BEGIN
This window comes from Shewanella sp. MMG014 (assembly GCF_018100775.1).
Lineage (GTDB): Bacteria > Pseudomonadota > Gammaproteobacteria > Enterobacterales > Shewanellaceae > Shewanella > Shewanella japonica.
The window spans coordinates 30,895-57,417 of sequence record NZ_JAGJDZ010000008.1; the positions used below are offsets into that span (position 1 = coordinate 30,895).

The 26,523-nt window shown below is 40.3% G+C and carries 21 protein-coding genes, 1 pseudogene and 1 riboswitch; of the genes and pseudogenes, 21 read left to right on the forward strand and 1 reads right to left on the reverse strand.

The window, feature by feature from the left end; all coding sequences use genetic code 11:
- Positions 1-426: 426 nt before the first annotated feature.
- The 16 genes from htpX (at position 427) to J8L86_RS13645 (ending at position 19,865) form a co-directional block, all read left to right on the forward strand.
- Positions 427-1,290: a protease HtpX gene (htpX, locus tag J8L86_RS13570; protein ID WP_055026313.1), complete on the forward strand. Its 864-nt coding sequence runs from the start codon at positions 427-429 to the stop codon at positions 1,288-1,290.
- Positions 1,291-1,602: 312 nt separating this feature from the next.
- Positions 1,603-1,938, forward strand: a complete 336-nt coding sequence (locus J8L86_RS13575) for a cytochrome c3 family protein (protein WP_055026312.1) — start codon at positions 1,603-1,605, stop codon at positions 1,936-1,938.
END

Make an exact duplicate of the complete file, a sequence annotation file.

This window comes from Shewanella sp. MMG014 (assembly GCF_018100775.1).
Lineage (GTDB): Bacteria > Pseudomonadota > Gammaproteobacteria > Enterobacterales > Shewanellaceae > Shewanella > Shewanella japonica.
The window spans coordinates 30,895-57,417 of sequence record NZ_JAGJDZ010000008.1; the positions used below are offsets into that span (position 1 = coordinate 30,895).

The 26,523-nt window shown below is 40.3% G+C and carries 21 protein-coding genes, 1 pseudogene and 1 riboswitch; of the genes and pseudogenes, 21 read left to right on the forward strand and 1 reads right to left on the reverse strand.

The window, feature by feature from the left end; all coding sequences use genetic code 11:
- Positions 1-426: 426 nt before the first annotated feature.
- The 16 genes from htpX (at position 427) to J8L86_RS13645 (ending at position 19,865) form a co-directional block, all read left to right on the forward strand.
- Positions 427-1,290: a protease HtpX gene (htpX, locus tag J8L86_RS13570; protein ID WP_055026313.1), complete on the forward strand. Its 864-nt coding sequence runs from the start codon at positions 427-429 to the stop codon at positions 1,288-1,290.
- Positions 1,291-1,602: 312 nt separating this feature from the next.
- Positions 1,603-1,938, forward strand: a complete 336-nt coding sequence (locus J8L86_RS13575) for a cytochrome c3 family protein (protein WP_055026312.1) — start codon at positions 1,603-1,605, stop codon at positions 1,936-1,938.